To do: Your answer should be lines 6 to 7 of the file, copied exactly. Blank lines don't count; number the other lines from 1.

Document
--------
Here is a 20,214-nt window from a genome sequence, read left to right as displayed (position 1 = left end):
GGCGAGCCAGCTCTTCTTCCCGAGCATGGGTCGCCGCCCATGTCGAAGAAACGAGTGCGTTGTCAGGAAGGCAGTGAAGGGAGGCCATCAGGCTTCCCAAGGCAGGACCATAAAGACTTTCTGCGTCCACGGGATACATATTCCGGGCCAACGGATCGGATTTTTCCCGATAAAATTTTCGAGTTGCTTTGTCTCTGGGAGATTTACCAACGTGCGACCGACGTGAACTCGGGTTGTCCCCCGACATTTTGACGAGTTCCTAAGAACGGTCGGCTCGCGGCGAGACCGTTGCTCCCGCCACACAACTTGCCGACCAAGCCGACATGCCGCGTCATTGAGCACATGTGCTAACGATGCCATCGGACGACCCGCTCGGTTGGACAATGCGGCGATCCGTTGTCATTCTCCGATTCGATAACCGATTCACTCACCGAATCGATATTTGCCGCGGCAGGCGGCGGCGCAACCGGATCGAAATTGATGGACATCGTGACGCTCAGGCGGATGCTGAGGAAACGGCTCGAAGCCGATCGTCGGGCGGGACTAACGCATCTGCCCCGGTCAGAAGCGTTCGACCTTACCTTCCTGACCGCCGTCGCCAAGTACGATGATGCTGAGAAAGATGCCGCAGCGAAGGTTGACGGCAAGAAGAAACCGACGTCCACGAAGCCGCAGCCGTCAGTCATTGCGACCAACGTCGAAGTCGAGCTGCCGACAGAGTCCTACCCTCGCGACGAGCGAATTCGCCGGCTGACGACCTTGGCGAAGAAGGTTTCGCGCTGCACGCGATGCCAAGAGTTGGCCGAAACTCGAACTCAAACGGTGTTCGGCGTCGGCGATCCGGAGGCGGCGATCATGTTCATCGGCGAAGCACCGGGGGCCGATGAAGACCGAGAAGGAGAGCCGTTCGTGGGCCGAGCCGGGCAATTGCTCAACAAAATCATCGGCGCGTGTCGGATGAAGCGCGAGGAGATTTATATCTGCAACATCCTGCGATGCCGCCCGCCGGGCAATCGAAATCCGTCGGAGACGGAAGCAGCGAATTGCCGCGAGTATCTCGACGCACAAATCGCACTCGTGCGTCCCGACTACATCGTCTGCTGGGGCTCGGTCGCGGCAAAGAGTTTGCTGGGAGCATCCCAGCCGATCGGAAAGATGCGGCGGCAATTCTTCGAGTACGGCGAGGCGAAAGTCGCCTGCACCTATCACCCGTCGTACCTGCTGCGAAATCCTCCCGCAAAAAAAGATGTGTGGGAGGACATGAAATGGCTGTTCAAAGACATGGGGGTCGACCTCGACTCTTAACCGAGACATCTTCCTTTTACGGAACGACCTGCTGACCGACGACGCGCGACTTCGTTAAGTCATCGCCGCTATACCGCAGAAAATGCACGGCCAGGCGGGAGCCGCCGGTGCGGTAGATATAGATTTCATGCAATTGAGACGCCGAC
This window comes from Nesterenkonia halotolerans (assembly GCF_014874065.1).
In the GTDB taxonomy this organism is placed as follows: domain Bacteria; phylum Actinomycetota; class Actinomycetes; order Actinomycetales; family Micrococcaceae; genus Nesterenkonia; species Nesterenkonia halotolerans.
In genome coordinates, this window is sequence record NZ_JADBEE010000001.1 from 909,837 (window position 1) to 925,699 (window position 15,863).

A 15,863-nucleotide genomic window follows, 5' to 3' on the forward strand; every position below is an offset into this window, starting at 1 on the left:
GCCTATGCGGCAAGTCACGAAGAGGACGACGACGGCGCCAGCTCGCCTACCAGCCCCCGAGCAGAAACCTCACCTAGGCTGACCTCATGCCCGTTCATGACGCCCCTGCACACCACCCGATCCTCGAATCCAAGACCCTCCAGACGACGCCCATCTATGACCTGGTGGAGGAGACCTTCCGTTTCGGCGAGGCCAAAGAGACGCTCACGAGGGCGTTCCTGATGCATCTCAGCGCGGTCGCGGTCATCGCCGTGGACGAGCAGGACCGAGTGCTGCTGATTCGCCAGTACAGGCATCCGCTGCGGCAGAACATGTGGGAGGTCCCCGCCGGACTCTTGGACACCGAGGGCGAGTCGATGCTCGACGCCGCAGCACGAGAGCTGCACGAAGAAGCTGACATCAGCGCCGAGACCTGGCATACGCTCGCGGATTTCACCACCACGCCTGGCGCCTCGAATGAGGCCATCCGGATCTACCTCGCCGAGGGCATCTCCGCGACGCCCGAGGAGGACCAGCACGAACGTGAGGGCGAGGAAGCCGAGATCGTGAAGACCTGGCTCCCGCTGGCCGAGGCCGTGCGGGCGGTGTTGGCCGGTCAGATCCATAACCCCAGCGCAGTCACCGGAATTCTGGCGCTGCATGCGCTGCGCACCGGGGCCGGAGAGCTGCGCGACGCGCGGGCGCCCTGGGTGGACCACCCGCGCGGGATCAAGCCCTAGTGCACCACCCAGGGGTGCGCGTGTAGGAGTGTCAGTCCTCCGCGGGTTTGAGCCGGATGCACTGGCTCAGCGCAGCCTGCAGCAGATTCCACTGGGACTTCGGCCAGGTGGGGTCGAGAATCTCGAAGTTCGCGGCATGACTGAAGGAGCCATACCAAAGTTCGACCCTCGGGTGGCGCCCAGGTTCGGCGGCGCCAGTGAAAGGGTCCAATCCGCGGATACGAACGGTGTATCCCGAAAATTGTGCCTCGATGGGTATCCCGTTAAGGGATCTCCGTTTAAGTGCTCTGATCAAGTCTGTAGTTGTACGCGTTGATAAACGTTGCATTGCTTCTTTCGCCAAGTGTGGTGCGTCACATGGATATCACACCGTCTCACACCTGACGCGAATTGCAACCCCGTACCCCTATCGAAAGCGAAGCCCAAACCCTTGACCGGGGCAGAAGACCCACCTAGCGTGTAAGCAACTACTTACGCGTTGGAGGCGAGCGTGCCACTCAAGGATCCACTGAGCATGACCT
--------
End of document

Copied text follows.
A 15,863-nucleotide genomic window follows, 5' to 3' on the forward strand; every position below is an offset into this window, starting at 1 on the left:
GCCTATGCGGCAAGTCACGAAGAGGACGACGACGGCGCCAGCTCGCCTACCAGCCCCCGAGCAGAAACCTCACCTAGGCTGACCTCATGCCCGTTCATGACGCCCCTGCACACCACCCGATCCTCGAATCCAAGACCCTCCAGACGACGCCCATCTATGACCTGGTGGAGGAGACCTTCCGTTTCGGCGAGGCCAAAGAGACGCTCACGAGGGCGTTCCTGATGCATCTCAGCGCGGTCGCGGTCATCGCCGTGGACGAGCAGGACCGAGTGCTGCTGATTCGCCAGTACAGGCATCCGCTGCGGCAGAACATGTGGGAGGTCCCCGCCGGACTCTTGGACACCGAGGGCGAGTCGATGCTCGACGCCGCAGCACGAGAGCTGCACGAAGAAGCTGACATCAGCGCCGAGACCTGGCATACGCTCGCGGATTTCACCACCACGCCTGGCGCCTCGAATGAGGCCATCCGGATCTACCTCGCCGAGGGCATCTCCGCGACGCCCGAGGAGGACCAGCACGAACGTGAGGGCGAGGAAGCCGAGATCGTGAAGACCTGGCTCCCGCTGGCCGAGGCCGTGCGGGCGGTGTTGGCCGGTCAGATCCATAACCCCAGCGCAGTCACCGGAATTCTGGCGCTGCATGCGCTGCGCACCGGGGCCGGAGAGCTGCGCGACGCGCGGGCGCCCTGGGTGGACCACCCGCGCGGGATCAAGCCCTAGTGCACCACCCAGGGGTGCGCGTGTAGGAGTGTCAGTCCTCCGCGGGTTTGAGCCGGATGCACTGGCTCAGCGCAGCCTGCAGCAGATTCCACTGGGACTTCGGCCAGGTGGGGTCGAGAATCTCGAAGTTCGCGGCATGACTGAAGGAGCCATACCAAAGTTCGACCCTCGGGTGGCGCCCAGGTTCGGCGGCGCCAGTGAAAGGGTCCAATCCGCGGATACGAACGGTGTATCCCGAAAATTGTGCCTCGATGGGTATCCCGTTAAGGGATCTCCGTTTAAGTGCTCTGATCAAGTCTGTAGTTGTACGCGTTGATAAACGTTGCATTGCTTCTTTCGCCAAGTGTGGTGCGTCACATGGATATCACACCGTCTCACACCTGACGCGAATTGCAACCCCGTACCCCTATCGAAAGCGAAGCCCAAACCCTTGACCGGGGCAGAAGACCCACCTAGCGTGTAAGCAACTACTTACGCGTTGGAGGCGAGCGTGCCACTCAAGGATCCACTGAGCATGACCT